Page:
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    Yep. The cheapest rims at Costco are $69.99. The Corolla rims from the dealer are $79. The dealer had the tires (X-Ice) for ~$130 each, but they're matching the Costco price of $119.99. So yes, for ~$40 more, the one-stop shop is worth it to me. And they'll wash the car, to boot.

    Mendel, I'm not sure I'm following about the end cap. Once I do the swap and can see the rim, I may have further questions on that.
     
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  18. Mendel Leisk

    Mendel Leisk Senior Member

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    Good to hear. There might be a mail-in rebate on the Michelin's too?

    The bare rim, with raised lip. It's SLIGHLY loose fit if you drop a 2" ABS end cap (readily available at Home Depot, Rona, etc) onto it:

    IMG_1301.JPG

    A "rubber band", just cut from old bicycle inner tube:

    IMG_1302.JPG

    Stretched and pushed over the hub opening flange:

    IMG_1304.JPG

    Then push on the 2" ABS end cap. Try to screw it on, without displacing the rubber band, then gently tap it home. I find on the front rims of our 3rd gen, it can't quite bottom out, touches the drive shaft first. But it's close:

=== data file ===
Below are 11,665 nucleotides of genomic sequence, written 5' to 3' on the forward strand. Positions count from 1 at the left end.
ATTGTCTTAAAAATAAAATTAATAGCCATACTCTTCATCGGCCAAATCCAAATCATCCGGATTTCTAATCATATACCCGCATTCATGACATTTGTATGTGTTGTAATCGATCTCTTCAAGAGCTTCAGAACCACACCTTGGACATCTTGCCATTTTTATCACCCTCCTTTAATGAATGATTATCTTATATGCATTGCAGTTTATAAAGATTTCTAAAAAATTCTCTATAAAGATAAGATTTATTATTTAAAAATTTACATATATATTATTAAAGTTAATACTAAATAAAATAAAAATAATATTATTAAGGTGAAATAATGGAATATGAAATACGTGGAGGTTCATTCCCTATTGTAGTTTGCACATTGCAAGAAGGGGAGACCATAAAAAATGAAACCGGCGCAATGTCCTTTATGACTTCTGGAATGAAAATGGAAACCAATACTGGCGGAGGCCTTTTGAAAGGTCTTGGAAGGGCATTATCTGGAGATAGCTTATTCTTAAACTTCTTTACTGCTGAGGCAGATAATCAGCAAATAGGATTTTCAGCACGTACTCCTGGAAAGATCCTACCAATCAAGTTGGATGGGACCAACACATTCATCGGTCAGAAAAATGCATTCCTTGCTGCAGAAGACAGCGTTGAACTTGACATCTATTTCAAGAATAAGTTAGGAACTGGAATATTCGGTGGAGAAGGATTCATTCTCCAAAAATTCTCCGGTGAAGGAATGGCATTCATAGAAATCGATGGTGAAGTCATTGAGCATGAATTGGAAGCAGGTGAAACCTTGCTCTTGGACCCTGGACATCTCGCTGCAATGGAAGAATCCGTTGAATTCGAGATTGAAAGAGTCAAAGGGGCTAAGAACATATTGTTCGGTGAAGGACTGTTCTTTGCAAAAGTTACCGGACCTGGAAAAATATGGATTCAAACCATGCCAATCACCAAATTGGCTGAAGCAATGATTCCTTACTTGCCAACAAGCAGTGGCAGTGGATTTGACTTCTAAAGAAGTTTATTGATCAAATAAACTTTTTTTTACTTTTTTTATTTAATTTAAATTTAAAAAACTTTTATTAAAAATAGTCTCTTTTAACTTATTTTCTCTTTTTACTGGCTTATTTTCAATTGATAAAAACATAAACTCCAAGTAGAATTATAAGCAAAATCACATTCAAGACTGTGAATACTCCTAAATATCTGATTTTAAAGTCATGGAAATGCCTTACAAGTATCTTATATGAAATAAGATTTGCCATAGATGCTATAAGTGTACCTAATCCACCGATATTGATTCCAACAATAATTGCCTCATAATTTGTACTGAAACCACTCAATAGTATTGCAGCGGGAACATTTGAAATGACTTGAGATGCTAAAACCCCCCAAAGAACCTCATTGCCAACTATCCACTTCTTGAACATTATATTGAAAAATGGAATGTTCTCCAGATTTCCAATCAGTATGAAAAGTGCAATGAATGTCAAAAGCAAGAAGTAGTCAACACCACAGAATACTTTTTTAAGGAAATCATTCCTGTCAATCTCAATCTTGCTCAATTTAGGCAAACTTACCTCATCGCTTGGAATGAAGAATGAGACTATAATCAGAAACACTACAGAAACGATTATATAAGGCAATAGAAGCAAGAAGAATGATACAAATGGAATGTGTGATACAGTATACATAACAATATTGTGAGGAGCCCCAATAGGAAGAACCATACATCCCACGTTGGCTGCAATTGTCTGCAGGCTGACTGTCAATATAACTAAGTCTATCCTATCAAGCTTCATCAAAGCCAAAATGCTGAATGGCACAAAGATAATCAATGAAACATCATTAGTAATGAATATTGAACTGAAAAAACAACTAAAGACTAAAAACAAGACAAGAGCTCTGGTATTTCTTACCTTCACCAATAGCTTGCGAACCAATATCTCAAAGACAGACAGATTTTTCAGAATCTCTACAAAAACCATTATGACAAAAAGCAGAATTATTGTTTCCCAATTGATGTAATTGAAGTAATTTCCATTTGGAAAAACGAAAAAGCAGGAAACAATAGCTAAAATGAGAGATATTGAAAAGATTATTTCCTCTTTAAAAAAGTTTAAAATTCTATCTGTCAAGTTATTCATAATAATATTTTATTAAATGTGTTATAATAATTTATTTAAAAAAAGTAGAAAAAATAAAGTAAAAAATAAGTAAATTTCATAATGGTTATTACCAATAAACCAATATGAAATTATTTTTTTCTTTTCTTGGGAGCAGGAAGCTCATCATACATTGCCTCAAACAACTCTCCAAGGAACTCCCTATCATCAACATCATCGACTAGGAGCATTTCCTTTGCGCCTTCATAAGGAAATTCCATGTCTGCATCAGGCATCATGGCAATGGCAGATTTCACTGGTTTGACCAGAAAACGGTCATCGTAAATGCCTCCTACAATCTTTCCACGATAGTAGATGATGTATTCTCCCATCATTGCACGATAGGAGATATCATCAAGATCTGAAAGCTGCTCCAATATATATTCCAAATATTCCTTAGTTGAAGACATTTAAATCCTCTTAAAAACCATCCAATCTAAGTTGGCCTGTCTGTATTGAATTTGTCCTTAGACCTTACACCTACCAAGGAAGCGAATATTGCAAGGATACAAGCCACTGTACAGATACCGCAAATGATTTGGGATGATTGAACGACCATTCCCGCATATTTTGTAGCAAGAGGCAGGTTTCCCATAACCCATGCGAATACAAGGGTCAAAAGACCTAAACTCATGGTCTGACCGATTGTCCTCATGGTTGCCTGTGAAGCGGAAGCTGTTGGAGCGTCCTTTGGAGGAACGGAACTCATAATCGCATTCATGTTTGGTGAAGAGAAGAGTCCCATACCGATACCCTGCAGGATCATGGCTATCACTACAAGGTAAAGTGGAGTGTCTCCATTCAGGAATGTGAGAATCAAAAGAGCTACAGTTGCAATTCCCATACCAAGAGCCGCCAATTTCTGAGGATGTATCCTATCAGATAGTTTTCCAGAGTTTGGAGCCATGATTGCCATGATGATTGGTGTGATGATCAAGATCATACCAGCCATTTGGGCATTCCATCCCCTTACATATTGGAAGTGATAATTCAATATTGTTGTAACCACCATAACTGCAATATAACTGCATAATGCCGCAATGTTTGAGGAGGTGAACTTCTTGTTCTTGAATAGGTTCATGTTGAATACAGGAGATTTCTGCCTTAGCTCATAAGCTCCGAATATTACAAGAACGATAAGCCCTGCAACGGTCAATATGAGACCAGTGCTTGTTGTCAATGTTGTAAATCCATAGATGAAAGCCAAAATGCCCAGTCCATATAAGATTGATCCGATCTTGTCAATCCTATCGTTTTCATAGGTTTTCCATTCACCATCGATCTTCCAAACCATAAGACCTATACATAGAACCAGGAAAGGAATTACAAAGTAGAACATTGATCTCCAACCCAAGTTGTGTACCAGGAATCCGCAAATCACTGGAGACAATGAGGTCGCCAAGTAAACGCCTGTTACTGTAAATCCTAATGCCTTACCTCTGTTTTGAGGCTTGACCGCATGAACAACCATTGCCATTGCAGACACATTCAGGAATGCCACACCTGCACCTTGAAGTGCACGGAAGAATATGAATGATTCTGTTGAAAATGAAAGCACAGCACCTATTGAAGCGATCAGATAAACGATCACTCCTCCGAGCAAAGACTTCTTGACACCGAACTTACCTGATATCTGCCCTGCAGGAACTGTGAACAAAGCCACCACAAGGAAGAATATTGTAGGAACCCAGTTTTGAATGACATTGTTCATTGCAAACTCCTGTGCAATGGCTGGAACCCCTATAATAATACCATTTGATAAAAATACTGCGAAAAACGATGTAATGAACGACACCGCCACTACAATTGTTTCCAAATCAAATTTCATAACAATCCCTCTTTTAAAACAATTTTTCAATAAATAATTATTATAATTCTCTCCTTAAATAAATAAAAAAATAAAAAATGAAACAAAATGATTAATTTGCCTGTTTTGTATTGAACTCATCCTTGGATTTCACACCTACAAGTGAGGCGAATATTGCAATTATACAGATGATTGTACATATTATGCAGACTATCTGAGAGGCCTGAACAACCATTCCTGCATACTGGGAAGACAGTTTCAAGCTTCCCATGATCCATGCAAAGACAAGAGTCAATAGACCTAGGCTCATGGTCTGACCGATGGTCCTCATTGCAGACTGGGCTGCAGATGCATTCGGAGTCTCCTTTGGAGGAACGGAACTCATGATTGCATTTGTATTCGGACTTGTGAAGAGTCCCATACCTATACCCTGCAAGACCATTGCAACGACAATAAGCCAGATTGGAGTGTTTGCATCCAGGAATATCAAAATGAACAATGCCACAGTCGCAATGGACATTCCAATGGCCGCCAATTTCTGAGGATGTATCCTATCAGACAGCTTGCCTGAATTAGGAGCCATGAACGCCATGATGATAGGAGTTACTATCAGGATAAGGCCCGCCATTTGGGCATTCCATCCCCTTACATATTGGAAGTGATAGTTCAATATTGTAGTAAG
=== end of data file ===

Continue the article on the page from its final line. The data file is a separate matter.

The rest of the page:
IMG_1305.JPG

    An overall view with lug nuts, just to give some idea. If you've got those open-ended lug nuts, a drop of oil on the end, brushed around, keeps the wheel lugs from rusting up:

    IMG_1306.JPG
     
    #18 Mendel Leisk, Oct 16, 2019
    Last edited: Oct 16, 2019
  19. brugan

    brugan New Member

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    Thanks, Mendel!

    Also, I've read the other threads on the best snows, but we've felt secure on the XIce tires that we've had in the past.
     
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  20. Mendel Leisk

    Mendel Leisk Senior Member

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    One fall I put on the X-Ice (in place of 17" Michelin Pilot OEM's), and my wife was the first to drive the car. When she got back I asked her how they felt, and she said hadn't noticed the swap. :)